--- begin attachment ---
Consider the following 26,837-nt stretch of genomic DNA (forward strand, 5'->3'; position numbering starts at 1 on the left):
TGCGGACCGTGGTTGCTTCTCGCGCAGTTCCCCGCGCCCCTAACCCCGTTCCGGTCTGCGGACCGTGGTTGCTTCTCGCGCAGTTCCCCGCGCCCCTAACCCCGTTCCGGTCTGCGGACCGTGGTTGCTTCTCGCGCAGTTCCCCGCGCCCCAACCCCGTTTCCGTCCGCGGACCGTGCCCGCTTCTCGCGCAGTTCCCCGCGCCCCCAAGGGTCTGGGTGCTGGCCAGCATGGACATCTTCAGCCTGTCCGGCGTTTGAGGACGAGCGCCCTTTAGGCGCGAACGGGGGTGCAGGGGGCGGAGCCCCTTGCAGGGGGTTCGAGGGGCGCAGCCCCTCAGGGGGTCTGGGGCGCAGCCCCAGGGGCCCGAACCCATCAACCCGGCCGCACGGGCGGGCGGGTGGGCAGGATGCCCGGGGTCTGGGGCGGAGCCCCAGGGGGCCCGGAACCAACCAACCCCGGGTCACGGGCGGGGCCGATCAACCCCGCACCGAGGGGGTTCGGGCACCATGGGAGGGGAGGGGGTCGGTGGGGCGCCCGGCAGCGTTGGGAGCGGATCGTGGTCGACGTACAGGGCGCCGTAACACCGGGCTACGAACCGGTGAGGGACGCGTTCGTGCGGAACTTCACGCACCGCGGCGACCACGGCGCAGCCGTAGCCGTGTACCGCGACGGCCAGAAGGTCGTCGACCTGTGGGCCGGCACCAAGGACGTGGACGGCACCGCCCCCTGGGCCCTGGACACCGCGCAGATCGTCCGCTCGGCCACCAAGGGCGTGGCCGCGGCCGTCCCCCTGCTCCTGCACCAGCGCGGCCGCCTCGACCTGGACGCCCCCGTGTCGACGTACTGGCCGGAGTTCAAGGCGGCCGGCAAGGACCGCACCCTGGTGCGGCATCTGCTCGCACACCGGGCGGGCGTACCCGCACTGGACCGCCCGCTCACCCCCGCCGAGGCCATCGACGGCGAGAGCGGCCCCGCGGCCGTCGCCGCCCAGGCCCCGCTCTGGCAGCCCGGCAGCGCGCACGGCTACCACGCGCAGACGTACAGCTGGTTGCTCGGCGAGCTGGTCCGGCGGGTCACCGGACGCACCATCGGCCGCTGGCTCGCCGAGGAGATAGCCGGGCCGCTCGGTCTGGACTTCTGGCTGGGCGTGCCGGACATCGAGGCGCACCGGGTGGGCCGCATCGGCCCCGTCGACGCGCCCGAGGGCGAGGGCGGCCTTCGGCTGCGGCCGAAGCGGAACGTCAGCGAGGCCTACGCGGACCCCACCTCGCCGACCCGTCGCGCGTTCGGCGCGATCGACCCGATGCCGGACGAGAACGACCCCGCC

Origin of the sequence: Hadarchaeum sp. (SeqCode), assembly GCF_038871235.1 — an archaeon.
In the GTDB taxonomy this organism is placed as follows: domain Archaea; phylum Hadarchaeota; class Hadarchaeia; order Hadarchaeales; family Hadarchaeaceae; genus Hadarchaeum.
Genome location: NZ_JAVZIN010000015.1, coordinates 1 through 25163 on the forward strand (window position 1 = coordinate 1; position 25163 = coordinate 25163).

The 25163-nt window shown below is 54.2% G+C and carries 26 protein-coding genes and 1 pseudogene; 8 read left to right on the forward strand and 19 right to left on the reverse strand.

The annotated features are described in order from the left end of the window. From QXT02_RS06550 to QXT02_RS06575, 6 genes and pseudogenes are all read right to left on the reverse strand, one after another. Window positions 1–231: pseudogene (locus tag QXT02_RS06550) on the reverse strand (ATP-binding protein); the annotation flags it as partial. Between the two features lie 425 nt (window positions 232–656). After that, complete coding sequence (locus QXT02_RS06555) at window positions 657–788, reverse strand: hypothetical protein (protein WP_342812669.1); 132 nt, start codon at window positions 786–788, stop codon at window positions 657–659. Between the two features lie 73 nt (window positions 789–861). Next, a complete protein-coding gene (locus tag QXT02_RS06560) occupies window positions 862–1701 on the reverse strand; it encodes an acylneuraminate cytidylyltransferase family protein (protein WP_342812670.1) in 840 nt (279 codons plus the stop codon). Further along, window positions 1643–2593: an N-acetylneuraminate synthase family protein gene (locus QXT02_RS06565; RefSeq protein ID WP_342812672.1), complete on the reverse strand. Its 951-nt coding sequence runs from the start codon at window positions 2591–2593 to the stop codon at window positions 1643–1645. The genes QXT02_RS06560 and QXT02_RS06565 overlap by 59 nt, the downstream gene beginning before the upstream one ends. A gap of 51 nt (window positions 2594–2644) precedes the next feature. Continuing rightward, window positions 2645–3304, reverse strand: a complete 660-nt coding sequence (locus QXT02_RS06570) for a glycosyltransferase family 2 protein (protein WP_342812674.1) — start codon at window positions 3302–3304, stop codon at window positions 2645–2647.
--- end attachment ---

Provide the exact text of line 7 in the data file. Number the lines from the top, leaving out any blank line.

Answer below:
The annotated features are described in order from the left end of the window. From QXT02_RS06550 to QXT02_RS06575, 6 genes and pseudogenes are all read right to left on the reverse strand, one after another. Window positions 1–231: pseudogene (locus tag QXT02_RS06550) on the reverse strand (ATP-binding protein); the annotation flags it as partial. Between the two features lie 425 nt (window positions 232–656). After that, complete coding sequence (locus QXT02_RS06555) at window positions 657–788, reverse strand: hypothetical protein (protein WP_342812669.1); 132 nt, start codon at window positions 786–788, stop codon at window positions 657–659. Between the two features lie 73 nt (window positions 789–861). Next, a complete protein-coding gene (locus tag QXT02_RS06560) occupies window positions 862–1701 on the reverse strand; it encodes an acylneuraminate cytidylyltransferase family protein (protein WP_342812670.1) in 840 nt (279 codons plus the stop codon). Further along, window positions 1643–2593: an N-acetylneuraminate synthase family protein gene (locus QXT02_RS06565; RefSeq protein ID WP_342812672.1), complete on the reverse strand. Its 951-nt coding sequence runs from the start codon at window positions 2591–2593 to the stop codon at window positions 1643–1645. The genes QXT02_RS06560 and QXT02_RS06565 overlap by 59 nt, the downstream gene beginning before the upstream one ends. A gap of 51 nt (window positions 2594–2644) precedes the next feature. Continuing rightward, window positions 2645–3304, reverse strand: a complete 660-nt coding sequence (locus QXT02_RS06570) for a glycosyltransferase family 2 protein (protein WP_342812674.1) — start codon at window positions 3302–3304, stop codon at window positions 2645–2647.